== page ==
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The priest, Don Pietro, kneels at the foot of the dead Communist, Girgio Manfredi

The priest, Don Pietro, kneels at the foot of the dead Communist, Girgio Manfredi

Rome Open City is a central film to ‘The New Filmgoer’s Guide to God’. The other day I saw it in the cinema in a new digital restoration, and was yet again transfixed. It is partly because Good Friday approaches, and while the film is a compelling story on its own it is at a deeper level the story of Rome’s crucifixion, or Rome’s Passion if you like. I expand on this in the book, and adumbrate the links the film has with Puccini’s opera ‘Tosca’, which help to give the film a greater resonance, since the operatic echoes deepen the sense in which Rome Open City is a quintessentially Italian film. Other countries suffered terribly in the war, but this was the uniquely Italian version of that suffering.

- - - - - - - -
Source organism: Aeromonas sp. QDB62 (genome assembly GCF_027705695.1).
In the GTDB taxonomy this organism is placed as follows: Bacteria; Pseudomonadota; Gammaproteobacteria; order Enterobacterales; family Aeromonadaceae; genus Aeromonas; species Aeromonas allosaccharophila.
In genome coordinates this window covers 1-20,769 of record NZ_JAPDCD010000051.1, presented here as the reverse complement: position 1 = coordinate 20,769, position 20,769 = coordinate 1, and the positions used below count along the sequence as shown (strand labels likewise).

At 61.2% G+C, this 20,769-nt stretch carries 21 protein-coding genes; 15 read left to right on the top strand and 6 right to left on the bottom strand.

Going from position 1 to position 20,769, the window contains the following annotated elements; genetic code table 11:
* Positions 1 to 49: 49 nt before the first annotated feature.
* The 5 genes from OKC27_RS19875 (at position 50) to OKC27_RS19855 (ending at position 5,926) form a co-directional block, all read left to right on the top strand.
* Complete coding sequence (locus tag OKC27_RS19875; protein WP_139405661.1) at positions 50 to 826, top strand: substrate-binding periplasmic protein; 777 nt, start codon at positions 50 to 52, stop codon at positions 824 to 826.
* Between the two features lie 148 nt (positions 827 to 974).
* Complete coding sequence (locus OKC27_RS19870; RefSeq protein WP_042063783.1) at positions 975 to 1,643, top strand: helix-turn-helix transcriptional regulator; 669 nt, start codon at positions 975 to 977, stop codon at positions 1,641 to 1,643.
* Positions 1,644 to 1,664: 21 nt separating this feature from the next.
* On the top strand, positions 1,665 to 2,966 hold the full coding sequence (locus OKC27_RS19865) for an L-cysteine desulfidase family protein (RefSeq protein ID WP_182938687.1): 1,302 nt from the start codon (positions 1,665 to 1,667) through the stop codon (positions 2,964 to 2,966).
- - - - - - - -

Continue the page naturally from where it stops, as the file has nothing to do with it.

This is a story that never fails to reach some inner core in me. I first saw the film at the age of 19, and have had a lifetime’s experience of it.